Weight-Loss Surgeries Can Restore Health for Obese Patients, Analysis Finds
Weight-loss surgeries can alleviate type 2 diabetes, lower cholesterol levels, reduce blood pressure and cure obstructive sleep apnea in severely obese patients, according to a new analysis of 136 studies published Wednesday in the Journal of the American Medical Association, the Los Angeles Times reports. The analysis, funded by a Johnson & Johnson subsidiary that manufacturers surgical instruments, combined data from 136 studies involving 22,094 patients between 1990 and 2003 (Maugh, Los Angeles Times, 10/13). Dr. Henry Buchwald, a surgeon at the University of Minnesota and consultant to the J&J subsidiary, led the study (Tanner, AP/Atlanta Journal-Constitution, 10/13). The analysis found that:
- Patients who underwent weight-loss surgery typically lost more than 60% of their excess weight, often more than 100 pounds;
- Diabetes was eliminated in almost 77% of those patients;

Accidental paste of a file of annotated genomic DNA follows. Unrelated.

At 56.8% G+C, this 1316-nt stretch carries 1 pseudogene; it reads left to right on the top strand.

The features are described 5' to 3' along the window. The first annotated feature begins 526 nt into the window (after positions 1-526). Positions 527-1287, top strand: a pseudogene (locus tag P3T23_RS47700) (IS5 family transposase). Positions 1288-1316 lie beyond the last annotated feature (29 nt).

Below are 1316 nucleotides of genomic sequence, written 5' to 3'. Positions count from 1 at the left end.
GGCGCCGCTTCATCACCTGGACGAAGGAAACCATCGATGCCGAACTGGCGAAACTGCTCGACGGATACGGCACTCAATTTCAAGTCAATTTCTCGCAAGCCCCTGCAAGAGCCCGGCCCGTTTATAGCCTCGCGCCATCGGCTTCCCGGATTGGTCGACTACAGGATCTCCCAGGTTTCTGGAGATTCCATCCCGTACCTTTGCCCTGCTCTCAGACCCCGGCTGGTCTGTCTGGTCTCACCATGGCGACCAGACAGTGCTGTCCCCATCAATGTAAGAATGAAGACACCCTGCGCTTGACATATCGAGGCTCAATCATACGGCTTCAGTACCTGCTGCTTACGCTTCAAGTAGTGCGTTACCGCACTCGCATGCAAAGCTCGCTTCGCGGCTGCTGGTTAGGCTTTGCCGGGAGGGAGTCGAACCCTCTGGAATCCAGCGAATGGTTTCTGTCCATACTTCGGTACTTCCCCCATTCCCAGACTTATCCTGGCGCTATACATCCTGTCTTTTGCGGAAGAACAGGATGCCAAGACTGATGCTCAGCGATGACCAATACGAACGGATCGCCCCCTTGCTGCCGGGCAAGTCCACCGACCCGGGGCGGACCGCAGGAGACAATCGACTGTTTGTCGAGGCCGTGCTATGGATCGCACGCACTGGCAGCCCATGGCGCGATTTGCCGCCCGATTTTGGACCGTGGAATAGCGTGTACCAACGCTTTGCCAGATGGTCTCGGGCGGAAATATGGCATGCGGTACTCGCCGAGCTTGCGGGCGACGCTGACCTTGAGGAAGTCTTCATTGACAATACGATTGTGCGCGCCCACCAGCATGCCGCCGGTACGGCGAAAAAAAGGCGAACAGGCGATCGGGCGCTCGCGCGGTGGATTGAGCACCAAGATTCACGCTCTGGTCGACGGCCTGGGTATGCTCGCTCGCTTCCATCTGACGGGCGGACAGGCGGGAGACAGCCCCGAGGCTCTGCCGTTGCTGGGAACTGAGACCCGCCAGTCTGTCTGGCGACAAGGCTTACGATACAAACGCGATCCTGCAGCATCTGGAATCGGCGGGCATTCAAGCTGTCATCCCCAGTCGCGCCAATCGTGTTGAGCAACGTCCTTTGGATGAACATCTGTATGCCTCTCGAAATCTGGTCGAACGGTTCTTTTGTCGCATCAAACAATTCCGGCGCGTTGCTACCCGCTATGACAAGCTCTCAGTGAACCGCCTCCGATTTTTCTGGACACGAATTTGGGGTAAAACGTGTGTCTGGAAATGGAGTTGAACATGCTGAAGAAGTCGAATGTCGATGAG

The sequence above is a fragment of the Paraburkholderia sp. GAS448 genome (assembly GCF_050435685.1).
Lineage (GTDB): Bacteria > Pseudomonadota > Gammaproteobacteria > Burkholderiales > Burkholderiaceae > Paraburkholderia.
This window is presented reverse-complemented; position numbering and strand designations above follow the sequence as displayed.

- Cholesterol levels declined in at least 70% of patients;
- High blood pressure was alleviated for nearly 62% of patients; and
- Obstructive sleep apnea was cured or improved in 83.6% of affected patients.
Eight million people in the United States are more than 100 pounds overweight, and weight-loss surgeries currently are being conducted on 1% to 2% of eligible patients, according to Buchwald. The number of performed procedures, which cost at least $25,000, has increased from about 25,000 in 1998 to an estimated 144,000 this year, according to the American Society for Bariatric Surgery. Most insurance companies pay for the gastric bypass procedures but do not cover banding surgeries, and federal officials announced in July that guidelines would be revised to classify obesity as an illness, opening the possibility that Medicare could cover the procedures in the future. Dr. Erik Dutson of the University of California-Los Angeles said, "The overwhelming majority of patients responded positively," adding, "This is a huge chunk of data that gives us very strong indications of what the reality is" (Los Angeles Times, 10/13). An abstract of the study is available online. This is part of the California Healthline Daily Edition, a summary of health policy coverage from major news organizations. Sign up for an email subscription.